What’s behind North Carolina Symphony’s adventurous 2014-15 season

Posted on: February 28, 2014

In Wednesday’s (2/26) Indy Week (Durham, N.C.), Todd Morman writes that at the North Carolina Symphony, Artistic Administrator Amy Russell and Vice President and General Manager Martin Sher “have already done the hard work to attract new music fans to the symphony, as the newly announced lineup of the next season greatly expands the mission and repertoire of the local outfit.” In addition to standard repertoire, the orchestra will “play two new commissions by Judd Greenstein and Sarah Kirkland Snider … [and] offer work by genre-bending young composers like Timo Andres, whose influences include Sigur Ros and Brian Eno, and Mason Bates…. Modern pieces by Derek Bermel … and the German clarinetist Jörg Widmann mark additional highlights.” The current season “included just three works written by living composers…. But according to Linda Charlton, the symphony’s vice president for marketing, it also set sales records: ‘We can always fill seats by programming Beethoven Nine,’ she says…. [The orchestra’s] new scholar-in-residence, occasional INDY critic and saxophonist William Robin, will smooth the way for more contemporary music by explaining its historical context…. ‘We’re coming to a place where people just eat it up when we play them samples of what we’re doing next year [says Sher]…. ‘That’s boosted our confidence to try something new.’ ”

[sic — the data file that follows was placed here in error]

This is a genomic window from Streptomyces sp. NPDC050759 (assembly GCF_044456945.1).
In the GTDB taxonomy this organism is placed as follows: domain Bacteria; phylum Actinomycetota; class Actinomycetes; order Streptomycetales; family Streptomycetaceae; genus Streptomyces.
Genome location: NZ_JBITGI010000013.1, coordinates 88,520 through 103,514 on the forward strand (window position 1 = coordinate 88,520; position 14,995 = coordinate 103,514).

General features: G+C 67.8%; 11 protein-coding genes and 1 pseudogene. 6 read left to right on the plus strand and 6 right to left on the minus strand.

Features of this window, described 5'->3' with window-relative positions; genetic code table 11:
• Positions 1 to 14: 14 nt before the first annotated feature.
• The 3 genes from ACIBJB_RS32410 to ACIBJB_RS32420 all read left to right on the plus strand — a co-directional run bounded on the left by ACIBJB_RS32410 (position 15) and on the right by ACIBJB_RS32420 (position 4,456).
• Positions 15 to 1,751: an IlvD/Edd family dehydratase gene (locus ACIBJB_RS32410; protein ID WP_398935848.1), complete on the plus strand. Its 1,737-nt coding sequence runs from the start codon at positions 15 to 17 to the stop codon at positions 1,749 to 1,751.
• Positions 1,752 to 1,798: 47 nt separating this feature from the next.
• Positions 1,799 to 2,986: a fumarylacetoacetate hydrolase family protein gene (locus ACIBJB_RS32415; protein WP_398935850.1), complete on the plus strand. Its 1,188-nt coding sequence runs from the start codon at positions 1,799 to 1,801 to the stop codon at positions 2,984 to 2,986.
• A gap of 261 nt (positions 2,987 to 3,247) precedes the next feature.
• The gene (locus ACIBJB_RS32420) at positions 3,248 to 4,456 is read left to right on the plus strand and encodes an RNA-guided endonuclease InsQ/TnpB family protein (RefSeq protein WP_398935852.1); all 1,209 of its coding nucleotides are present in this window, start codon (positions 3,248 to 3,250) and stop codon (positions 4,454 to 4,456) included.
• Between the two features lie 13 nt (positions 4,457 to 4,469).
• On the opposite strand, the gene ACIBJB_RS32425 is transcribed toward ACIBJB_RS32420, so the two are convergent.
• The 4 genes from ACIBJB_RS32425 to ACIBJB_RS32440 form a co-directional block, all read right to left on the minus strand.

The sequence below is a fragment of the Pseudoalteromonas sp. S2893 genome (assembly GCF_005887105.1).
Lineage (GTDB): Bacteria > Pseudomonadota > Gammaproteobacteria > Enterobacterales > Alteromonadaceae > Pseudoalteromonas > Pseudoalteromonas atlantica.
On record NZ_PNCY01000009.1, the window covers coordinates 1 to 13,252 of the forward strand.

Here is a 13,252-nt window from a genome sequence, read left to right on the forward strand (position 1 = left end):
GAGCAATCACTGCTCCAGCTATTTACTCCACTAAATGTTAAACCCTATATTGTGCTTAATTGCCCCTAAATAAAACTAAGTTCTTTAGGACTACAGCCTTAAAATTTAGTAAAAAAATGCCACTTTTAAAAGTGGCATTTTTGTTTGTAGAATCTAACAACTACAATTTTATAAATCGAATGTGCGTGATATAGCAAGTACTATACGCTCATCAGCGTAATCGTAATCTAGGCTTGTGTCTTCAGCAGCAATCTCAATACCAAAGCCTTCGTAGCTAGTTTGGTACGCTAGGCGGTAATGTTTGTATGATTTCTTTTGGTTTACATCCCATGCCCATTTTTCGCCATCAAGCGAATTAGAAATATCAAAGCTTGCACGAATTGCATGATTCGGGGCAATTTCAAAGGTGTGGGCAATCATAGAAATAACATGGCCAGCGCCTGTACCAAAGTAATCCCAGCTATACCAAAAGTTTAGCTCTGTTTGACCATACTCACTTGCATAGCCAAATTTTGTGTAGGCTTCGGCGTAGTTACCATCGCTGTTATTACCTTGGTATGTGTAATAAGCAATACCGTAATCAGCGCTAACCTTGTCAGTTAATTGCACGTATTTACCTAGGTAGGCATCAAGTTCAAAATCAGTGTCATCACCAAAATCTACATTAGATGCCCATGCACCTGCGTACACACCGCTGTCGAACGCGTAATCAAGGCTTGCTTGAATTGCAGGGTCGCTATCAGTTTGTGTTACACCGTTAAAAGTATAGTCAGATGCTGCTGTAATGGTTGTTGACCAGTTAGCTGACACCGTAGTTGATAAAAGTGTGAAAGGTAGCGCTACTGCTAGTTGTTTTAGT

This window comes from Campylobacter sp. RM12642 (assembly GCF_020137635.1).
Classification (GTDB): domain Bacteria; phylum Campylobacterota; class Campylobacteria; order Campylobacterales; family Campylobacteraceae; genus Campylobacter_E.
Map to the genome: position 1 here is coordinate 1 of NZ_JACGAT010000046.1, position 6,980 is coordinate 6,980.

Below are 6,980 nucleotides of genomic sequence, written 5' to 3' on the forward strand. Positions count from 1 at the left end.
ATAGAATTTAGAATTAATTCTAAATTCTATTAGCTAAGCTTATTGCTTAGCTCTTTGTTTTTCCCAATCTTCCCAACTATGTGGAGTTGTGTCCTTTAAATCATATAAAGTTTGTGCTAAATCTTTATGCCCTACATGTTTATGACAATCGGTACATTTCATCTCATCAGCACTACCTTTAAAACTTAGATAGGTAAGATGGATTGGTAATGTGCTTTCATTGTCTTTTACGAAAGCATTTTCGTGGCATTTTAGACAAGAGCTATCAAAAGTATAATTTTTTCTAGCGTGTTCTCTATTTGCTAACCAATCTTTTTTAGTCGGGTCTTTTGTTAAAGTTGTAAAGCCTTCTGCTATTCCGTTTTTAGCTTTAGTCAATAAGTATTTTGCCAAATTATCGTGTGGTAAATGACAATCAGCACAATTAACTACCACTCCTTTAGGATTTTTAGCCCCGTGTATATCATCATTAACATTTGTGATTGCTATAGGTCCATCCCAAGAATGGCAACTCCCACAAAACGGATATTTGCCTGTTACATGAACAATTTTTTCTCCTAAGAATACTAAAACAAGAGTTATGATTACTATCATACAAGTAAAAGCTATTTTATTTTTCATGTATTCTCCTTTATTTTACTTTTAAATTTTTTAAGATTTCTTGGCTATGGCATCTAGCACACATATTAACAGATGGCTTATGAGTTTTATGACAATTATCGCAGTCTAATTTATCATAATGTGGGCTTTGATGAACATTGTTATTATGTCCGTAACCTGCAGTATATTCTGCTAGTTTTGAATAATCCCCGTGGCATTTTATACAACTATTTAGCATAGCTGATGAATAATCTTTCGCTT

Posted February 28, 2014